Pro SQL Server 2005 Database Design and Optimization (英語) ペーパーバック – 2005/8/1
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* An essential book for new and migration projects for SQL Server 2005: will ensure that that such projects have a well-designed database and secure, optimized data access strategies right from the start.
* Describes all new SQL Server 2005 features related to physical database design and provides completely new chapters on designing for fast data access, and exploiting .NET code in the database for optimum distribution of application logic.
* An excellent foundation for MCAD/MCSE/MCDBA Database Design and Implementation exam.
* Deep experience and advice, along with many tips or tricks, from an MVP lead author with over ten years of experience with SQL Server.
Kurt Windisch is a senior technical specialist with Levi, Ray & Shoup, Inc., a global provider of technology solutions with headquarters in Springfield, Illinois. He has more than 15 years of experience in IT, and is a database administrator and technical architect for the internal IT department at LRS. He spent five years serving on the board of directors for PASS, has written for several SQL Server magazines, and has presented at conferences internationally on the topic of database programming with SQL Server.
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The book starts with a solid introduction/refersher on basic database concepts, which brings the reader up to the required level to start thinking about issues such as normalization and data integrity -- extremely important issues if you value your data!
Past there, the book gets deep (very deep) into data modeling, including discussions of such important concepts as when to use surrogate keys, what kind of data constraints should be defined, and the increasingly important question of how best to secure your data.
The book closes with a few specialized, more advanced chapters, which I found to be especially interesting. These include a chapter on concurrency, "code-level architectural decisions" (really, best practices for writing great T-SQL), and finally a VERY useful chapter on database interoperability -- a must for those who have to make SQL Server talk to other DBMSs.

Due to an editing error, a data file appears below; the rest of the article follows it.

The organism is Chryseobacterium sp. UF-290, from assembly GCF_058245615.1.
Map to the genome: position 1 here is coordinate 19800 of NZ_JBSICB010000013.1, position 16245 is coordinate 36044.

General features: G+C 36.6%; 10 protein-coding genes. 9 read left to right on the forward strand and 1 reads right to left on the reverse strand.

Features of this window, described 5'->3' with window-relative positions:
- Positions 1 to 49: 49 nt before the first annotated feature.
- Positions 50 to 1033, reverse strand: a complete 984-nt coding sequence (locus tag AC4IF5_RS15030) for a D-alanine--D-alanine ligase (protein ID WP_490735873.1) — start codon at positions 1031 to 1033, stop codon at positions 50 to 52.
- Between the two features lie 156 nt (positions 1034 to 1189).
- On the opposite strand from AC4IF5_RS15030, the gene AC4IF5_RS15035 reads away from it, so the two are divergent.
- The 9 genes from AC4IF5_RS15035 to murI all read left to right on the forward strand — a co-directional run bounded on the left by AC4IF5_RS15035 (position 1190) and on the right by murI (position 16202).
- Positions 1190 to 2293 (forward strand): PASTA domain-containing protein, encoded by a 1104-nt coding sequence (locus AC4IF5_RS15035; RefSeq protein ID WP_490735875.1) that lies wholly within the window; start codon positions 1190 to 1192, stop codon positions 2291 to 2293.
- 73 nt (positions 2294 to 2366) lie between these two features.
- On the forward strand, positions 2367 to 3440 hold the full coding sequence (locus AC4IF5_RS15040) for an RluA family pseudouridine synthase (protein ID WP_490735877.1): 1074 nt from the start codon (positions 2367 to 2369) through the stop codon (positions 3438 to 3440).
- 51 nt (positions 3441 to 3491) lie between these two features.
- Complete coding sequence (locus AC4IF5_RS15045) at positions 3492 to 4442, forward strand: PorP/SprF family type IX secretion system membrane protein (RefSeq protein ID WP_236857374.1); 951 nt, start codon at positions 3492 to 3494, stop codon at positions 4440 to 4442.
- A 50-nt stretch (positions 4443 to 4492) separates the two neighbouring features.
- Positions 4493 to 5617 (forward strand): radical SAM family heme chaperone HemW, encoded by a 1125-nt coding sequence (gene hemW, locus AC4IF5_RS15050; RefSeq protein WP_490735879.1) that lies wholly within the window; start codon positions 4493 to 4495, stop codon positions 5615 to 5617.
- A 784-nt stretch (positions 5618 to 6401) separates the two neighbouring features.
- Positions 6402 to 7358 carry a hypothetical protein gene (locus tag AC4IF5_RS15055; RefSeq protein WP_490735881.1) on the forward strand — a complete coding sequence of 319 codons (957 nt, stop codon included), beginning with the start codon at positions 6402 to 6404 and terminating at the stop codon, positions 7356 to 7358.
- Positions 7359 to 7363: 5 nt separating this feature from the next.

In short, I highly recommend this book to anyone who wants to learn to be a great SQL Server database designer.
This updated version should be a staple on any database developer or administrator's bookshelf. There is a solid discussion of design, securing the database (new encryption capabilities of 2005) and much more. But these aren't the reasons why you should own this book. It is as much a "how-to" book as it is a "what-to" book. You get real advice, not just screenshots and step-by-step examples. I wish more books were written this way, as technical knowledge without a procedural "framework" is a recipe for disaster.
Do yourself a favor and make the investment. Personally I know that any custom database design course I teach from this point on will include this book as reference for my students.
Even worse are the errors that deal with actual DB design. On p. 49, the big heading near the bottom of the page is "Optional Identifying Relationship," which is impossible in DB theory (and practice). So I stared at that for a second and read the text below the heading and couldn't get it to add up. But then on the very next page there is "Note: You might be wondering why there is not an optional identifying relationship..." and he explains the reasons they can't exist. So the heading was a misprint! It was supposed to say "Optional NON-Identifying Relationship." Gah! That's a really bad misprint or really bad editing! And I've run into probably at least 10 errors like this (though not as bad) in the first 100 pages of the book. That's bad!
I really hope it's the case that I just got some really strange copy or pre-edited version (I got the book as a hand-me-down), because the content in general I like. I'm going to go buy the 2008 version and hope for the best, because I can't stand reading the whole book being skeptical and constantly looking out for errors.
If you, however, have a fairly good grasp of database design and want to have a deeper understanding of complex database designs of at least 500 tables or more, then this book leaves a lot wanting. For experts this book is not.
The best, and the most advanced chapters, were "coding for concurrency" and "table structure and indexing", which explain, in good detail, how to make a database less prone to locking contention and how to increase its performance.
As with many books on database designs, I felt many of the concepts, such as 3 normal forms, were not explained particularly well. In fairness to to the authors, it is not easy to explain the 3 normal forms in concise and easy to understand logical language.
I would recommend this book for beginners. Not so much to the mid-level database designers and above.
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